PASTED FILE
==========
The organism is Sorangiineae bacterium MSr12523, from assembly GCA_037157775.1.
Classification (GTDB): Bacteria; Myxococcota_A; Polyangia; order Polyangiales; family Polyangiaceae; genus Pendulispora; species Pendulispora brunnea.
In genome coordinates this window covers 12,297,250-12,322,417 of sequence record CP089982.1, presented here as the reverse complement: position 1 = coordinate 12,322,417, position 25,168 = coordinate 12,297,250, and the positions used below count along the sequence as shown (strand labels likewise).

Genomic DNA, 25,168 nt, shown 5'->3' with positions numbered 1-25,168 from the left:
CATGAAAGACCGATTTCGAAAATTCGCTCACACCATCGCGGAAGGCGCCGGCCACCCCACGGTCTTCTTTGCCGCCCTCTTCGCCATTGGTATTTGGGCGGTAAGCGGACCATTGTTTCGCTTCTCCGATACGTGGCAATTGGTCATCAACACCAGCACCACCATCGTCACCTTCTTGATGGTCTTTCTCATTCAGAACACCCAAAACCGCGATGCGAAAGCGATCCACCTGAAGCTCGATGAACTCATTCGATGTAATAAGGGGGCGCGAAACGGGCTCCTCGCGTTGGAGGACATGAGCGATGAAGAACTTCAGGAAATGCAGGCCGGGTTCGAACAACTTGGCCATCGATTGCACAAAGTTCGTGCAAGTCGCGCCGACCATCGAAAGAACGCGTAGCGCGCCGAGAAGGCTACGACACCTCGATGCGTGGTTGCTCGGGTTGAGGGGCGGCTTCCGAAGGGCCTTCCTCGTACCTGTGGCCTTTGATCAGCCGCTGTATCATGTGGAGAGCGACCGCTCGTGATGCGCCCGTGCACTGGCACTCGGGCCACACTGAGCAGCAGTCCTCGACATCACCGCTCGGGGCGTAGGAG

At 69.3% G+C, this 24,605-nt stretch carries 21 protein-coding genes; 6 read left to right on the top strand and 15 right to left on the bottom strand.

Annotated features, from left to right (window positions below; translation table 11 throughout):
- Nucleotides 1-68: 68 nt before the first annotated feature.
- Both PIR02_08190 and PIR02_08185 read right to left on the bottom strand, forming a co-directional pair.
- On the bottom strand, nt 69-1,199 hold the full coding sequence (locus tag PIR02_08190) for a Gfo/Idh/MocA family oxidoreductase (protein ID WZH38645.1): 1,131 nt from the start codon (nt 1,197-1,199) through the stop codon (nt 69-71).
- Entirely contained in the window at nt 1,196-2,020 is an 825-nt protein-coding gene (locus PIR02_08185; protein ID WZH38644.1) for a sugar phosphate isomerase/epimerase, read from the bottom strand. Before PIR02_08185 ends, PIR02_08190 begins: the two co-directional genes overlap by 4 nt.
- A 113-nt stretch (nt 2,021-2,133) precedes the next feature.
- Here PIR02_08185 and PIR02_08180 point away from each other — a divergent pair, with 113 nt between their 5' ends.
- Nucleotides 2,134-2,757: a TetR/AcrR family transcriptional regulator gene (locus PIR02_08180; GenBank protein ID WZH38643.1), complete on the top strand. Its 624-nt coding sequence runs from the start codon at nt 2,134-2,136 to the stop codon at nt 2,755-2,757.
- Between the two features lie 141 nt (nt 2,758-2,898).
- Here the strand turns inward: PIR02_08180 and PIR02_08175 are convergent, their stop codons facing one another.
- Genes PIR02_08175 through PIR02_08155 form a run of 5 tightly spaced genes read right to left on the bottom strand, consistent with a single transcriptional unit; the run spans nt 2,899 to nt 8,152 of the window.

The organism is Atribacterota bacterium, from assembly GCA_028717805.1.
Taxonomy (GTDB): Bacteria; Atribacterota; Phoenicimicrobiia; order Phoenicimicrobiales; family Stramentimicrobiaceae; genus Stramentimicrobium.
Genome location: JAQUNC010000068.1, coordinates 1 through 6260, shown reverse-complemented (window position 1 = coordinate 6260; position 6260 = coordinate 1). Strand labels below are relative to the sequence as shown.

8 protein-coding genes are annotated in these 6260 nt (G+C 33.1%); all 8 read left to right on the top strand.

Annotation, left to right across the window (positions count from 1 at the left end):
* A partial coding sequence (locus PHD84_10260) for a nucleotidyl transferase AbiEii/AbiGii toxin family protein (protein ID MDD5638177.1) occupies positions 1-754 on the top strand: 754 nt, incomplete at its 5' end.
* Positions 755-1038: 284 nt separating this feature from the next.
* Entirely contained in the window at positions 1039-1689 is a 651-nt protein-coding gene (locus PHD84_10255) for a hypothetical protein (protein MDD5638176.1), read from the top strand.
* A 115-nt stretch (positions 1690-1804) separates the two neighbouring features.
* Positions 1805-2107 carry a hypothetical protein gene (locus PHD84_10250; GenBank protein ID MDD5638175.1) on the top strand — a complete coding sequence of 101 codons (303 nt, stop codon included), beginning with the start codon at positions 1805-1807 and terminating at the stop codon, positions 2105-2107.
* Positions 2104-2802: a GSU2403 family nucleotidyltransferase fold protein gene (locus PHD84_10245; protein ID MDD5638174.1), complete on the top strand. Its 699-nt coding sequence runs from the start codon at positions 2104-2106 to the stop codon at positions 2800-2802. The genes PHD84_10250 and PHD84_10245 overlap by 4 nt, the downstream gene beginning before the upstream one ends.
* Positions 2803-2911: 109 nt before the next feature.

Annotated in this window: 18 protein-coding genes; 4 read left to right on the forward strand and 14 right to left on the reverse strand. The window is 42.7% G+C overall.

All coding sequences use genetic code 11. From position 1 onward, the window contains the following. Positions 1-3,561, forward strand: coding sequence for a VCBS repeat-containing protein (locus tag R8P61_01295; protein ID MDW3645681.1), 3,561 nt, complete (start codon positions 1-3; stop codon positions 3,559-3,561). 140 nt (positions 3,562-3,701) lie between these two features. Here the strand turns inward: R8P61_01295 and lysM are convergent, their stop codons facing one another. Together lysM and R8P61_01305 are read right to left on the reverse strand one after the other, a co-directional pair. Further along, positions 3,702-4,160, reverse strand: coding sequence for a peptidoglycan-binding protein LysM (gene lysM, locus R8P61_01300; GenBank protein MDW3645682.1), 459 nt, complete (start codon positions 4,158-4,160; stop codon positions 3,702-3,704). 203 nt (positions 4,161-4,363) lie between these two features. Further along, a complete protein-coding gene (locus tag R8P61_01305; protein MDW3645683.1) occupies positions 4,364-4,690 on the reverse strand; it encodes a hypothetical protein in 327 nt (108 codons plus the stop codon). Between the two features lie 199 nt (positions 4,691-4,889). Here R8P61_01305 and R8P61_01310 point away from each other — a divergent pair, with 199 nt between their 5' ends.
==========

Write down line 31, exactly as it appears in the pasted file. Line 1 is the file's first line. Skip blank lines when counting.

All coding sequences use genetic code 11. From position 1 onward, the window contains the following. Positions 1-3,561, forward strand: coding sequence for a VCBS repeat-containing protein (locus tag R8P61_01295; protein ID MDW3645681.1), 3,561 nt, complete (start codon positions 1-3; stop codon positions 3,559-3,561). 140 nt (positions 3,562-3,701) lie between these two features. Here the strand turns inward: R8P61_01295 and lysM are convergent, their stop codons facing one another. Together lysM and R8P61_01305 are read right to left on the reverse strand one after the other, a co-directional pair. Further along, positions 3,702-4,160, reverse strand: coding sequence for a peptidoglycan-binding protein LysM (gene lysM, locus R8P61_01300; GenBank protein MDW3645682.1), 459 nt, complete (start codon positions 4,158-4,160; stop codon positions 3,702-3,704). 203 nt (positions 4,161-4,363) lie between these two features. Further along, a complete protein-coding gene (locus tag R8P61_01305; protein MDW3645683.1) occupies positions 4,364-4,690 on the reverse strand; it encodes a hypothetical protein in 327 nt (108 codons plus the stop codon). Between the two features lie 199 nt (positions 4,691-4,889). Here R8P61_01305 and R8P61_01310 point away from each other — a divergent pair, with 199 nt between their 5' ends.